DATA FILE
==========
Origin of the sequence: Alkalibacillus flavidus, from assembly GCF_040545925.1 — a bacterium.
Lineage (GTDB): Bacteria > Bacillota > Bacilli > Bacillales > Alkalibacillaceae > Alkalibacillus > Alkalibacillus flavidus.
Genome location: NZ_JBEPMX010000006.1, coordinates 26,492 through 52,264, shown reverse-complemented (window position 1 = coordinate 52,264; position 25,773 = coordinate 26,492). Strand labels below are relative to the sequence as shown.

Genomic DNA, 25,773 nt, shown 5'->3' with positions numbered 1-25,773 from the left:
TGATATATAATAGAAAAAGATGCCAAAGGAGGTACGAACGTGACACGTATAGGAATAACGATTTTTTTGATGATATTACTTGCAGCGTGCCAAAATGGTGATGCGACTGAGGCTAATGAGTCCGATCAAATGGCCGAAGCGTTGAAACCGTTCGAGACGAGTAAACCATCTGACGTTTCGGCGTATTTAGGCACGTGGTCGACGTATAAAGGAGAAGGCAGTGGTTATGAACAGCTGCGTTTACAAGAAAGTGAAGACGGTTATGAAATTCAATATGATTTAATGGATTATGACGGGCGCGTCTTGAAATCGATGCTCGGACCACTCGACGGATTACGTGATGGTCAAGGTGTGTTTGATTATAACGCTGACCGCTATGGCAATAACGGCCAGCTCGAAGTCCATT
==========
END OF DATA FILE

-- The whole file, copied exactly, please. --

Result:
Origin of the sequence: Alkalibacillus flavidus, from assembly GCF_040545925.1 — a bacterium.
Lineage (GTDB): Bacteria > Bacillota > Bacilli > Bacillales > Alkalibacillaceae > Alkalibacillus > Alkalibacillus flavidus.
Genome location: NZ_JBEPMX010000006.1, coordinates 26,492 through 52,264, shown reverse-complemented (window position 1 = coordinate 52,264; position 25,773 = coordinate 26,492). Strand labels below are relative to the sequence as shown.

Genomic DNA, 25,773 nt, shown 5'->3' with positions numbered 1-25,773 from the left:
TGATATATAATAGAAAAAGATGCCAAAGGAGGTACGAACGTGACACGTATAGGAATAACGATTTTTTTGATGATATTACTTGCAGCGTGCCAAAATGGTGATGCGACTGAGGCTAATGAGTCCGATCAAATGGCCGAAGCGTTGAAACCGTTCGAGACGAGTAAACCATCTGACGTTTCGGCGTATTTAGGCACGTGGTCGACGTATAAAGGAGAAGGCAGTGGTTATGAACAGCTGCGTTTACAAGAAAGTGAAGACGGTTATGAAATTCAATATGATTTAATGGATTATGACGGGCGCGTCTTGAAATCGATGCTCGGACCACTCGACGGATTACGTGATGGTCAAGGTGTGTTTGATTATAACGCTGACCGCTATGGCAATAACGGCCAGCTCGAAGTCCATT